Sunday, December 30, 2007

Paulie Bleeker Has It In Him

It’s true, what they all say. The first fifteen minutes of Jason Reitman’s sophomore feature, Juno, are nearly unendurable. Diablo Cody’s seriously overrated script seems to paint its flaws red and send them out on Main Street in a parade as the “quirkiness” factor of the film’s dialogue is cranked to eleven (yes, this quirkiness goes to eleven). Juno, the eponymous pregnant 17-year-old chats with store clerk Rollo (an embarrassingly pointless cameo performance by Rainn Wilson) and her BFF, Leah (Olivia Thirlby) about her recent pregnancy after chugging a ton of Sunny D (how specific and cutesy!) in order to pee and take various pregnancy tests. Phrases like “Swear to Blog?” and “fertile myrtle” and thrown around with irritating self-awareness in an attempt to attach the film to a burgeoning youth slang that holds some secret coolness, while, in actuality, nobody talks like Juno, Rollo, and Leah. The film starts off as an immature every-indie-film-ever impersonation. However, whether it was Cody reining in her screenplay or Reitman injecting more character into Cody’s words, the film miraculously takes off, mostly, because of excellent, excellent performances from the stellar cast.


There is perhaps no other film this year (maybe No Country For Old Men or Margot at the Wedding) that is more perfectly cast or more brilliantly acted. To start at the top, there is the incredible Michael Cera as Juno’s “part-time lover and full-time friend” Paulie Bleeker, a dorky, track team member whose mother disapproves of Juno’s “edginess.” Paulie is the father of Juno’s baby and Cera plays him magnificently. Cera has a particular acting style, also present in another gem from this year, Superbad, that replicates the efforts of an amateur actor. In no way is this to Cera’s discredit; in fact, Cera’s acting is utterly jaw-dropping in its complexity and effectiveness. Rather than hold to traditional acting standards, Cera’s work is almost transcendent of acting. He eliminates his professionalism, creating character’s that feel natural and real. Cera seems to be aware of the fact that all people, everywhere, are amateur actors, performing, playing parts, unsure, embarrassed, and leaky, allowing the interior to always accidentally leak through the exterior. Cera plays his parts with this vulnerability, without the confidence of a booming Al Pacino or Marlon Brando. He allows himself to fill the holes in his characters and his approach feels amateur and real, remarkably real. When Cera’s character tells the many-months pregnant Juno that she is beautiful, his language and tone aren’t mawkish or indulgent, they are scared, tentative, and subtle. Bleeker is an actor throughout Juno, hiding the untouched hysteria no doubt bubbling within regarding the fate of his child and his seemingly estranged lover, attempting to be strong and supportive. The acting employed by Bleeker is no doubt confessed when Juno states that he is “cool without even trying at all” and Paulie replies, somewhat relieved, “Actually, I try really hard.” Bleeker is a performer of a role, much like any person, and Cera, both in Juno and Superbad brilliantly capture his awkward attempt at being an actor. Another brilliant example of this type of performance can be found in yet another great supporting performance from this year, Casey Affleck in The Assassination of Jesse James by the Coward Robert Ford. Affleck, like Cera, portrays an individual attempting to create and exude a particular person, although without any great skill. The magic of these two fantastic performances can be traced to this amateur approach that feels markedly different from the other actors surrounding Cera and Affleck, allowing them to stick out like unpolished, grainy, reality.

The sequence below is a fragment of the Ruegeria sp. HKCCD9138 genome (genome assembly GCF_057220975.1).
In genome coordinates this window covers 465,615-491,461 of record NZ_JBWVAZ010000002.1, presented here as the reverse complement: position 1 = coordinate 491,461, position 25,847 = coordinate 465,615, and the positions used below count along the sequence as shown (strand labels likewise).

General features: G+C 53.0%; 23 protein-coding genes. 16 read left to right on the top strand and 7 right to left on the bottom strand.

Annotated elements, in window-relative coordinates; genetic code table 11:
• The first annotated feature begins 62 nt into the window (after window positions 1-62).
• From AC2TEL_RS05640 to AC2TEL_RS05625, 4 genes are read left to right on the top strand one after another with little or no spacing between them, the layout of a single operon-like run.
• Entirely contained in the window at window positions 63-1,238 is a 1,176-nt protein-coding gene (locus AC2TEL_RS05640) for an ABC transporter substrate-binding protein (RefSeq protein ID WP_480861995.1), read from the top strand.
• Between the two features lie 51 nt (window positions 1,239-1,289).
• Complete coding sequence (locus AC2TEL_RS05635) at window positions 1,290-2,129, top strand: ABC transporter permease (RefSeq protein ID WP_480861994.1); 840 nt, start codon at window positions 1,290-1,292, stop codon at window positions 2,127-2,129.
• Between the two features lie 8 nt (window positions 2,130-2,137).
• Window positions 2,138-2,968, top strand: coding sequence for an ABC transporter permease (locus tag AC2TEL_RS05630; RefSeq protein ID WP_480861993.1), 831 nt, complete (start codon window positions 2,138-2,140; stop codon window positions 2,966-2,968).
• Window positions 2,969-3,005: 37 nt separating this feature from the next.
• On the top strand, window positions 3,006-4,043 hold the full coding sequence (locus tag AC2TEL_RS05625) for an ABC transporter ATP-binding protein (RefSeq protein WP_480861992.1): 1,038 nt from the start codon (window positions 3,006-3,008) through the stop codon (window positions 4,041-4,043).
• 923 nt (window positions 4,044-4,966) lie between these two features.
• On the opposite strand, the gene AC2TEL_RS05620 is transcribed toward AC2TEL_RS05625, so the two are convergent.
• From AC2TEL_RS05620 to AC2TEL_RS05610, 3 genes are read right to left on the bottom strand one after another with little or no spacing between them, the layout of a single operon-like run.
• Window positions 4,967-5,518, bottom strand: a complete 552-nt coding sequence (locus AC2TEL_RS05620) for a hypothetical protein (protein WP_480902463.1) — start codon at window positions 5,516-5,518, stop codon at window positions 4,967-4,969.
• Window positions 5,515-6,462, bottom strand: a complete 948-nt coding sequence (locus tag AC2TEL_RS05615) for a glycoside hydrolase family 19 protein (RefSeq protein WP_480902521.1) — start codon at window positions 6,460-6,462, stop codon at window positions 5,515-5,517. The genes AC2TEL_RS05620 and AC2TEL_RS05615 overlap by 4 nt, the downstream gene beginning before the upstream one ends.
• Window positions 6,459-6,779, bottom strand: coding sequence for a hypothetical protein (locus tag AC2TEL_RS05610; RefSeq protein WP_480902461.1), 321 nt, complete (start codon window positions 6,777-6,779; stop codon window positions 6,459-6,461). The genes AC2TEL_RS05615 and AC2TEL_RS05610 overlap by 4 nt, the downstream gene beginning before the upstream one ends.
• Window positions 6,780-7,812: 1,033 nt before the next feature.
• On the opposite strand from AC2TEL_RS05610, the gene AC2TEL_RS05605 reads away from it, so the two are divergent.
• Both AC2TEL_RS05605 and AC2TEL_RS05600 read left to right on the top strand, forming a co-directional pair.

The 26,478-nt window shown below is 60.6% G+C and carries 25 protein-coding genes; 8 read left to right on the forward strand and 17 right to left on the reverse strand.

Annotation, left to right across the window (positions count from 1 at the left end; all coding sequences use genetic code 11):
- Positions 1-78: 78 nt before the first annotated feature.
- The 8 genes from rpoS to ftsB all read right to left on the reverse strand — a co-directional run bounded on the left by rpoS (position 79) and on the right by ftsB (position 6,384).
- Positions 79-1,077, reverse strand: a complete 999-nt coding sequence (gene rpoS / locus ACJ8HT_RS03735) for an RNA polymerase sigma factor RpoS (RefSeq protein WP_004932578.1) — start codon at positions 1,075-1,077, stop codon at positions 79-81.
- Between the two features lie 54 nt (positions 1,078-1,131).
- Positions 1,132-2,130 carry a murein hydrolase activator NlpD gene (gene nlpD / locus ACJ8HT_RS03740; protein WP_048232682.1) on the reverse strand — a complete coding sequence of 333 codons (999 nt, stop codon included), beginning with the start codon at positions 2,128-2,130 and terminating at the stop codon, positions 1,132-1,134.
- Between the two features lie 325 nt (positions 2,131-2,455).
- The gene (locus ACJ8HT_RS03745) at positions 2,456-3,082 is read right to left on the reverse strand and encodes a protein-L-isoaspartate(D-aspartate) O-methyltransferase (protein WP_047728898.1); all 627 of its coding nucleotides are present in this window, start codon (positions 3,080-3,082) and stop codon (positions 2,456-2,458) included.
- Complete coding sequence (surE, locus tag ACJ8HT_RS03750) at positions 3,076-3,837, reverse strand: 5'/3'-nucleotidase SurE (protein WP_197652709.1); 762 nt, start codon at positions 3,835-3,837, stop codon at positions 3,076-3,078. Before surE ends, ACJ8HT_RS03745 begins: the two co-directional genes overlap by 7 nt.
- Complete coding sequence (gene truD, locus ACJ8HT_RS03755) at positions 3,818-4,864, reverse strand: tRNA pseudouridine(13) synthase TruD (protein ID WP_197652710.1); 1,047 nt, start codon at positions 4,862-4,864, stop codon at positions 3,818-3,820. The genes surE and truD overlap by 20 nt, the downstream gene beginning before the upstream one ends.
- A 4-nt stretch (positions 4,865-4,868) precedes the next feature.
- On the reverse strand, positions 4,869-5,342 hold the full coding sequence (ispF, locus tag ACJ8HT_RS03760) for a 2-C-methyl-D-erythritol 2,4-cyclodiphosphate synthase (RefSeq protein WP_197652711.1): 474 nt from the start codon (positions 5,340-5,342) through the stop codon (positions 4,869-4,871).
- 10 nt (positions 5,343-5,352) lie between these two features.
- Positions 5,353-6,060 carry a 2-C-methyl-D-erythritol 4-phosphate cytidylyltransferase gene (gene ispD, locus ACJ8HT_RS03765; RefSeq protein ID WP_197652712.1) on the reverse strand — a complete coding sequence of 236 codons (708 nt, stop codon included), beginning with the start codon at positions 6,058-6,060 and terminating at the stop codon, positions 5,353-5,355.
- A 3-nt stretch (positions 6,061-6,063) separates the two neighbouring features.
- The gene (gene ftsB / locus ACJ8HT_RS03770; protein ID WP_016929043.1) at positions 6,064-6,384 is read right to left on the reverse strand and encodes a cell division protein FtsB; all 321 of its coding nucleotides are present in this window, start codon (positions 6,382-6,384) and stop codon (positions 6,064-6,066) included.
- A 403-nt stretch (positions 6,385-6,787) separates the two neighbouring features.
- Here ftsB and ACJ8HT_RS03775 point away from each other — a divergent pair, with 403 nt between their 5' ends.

Second to Cera is his former fellow "Arrested Development" cast member, Jason Bateman. Bateman plays Mark Loring, husband to Vanessa Loring (Jennifer Garner) and one-half of the couple that seeks to adopt Juno’s accidental baby. Bateman carries an immense sense of disappointment and disillusionment in Mark, a former rock ‘n’ roller turned commercial jingly composer, who grows increasingly more distant from his wife as the weight of the responsibility of fatherhood encroaches on his dissipating dreams of artistic success and personal fulfillment. Bonding with Juno over some rather obscure common interests (old horror films and hipster indie music), Mark finds himself caught up in an inconvenient nearly-romantic relationship with her, resulting is some rather dicey sexual tension that left me, and most of the audience squirming, revealing a dark, startlingly plausible character that is played calmly and convincingly by Bateman. Garner, playing Bateman’s child-obsessed, assumedly infertile wife, Vanessa, is also rather impressive, although perhaps weaker than the other actors in the film.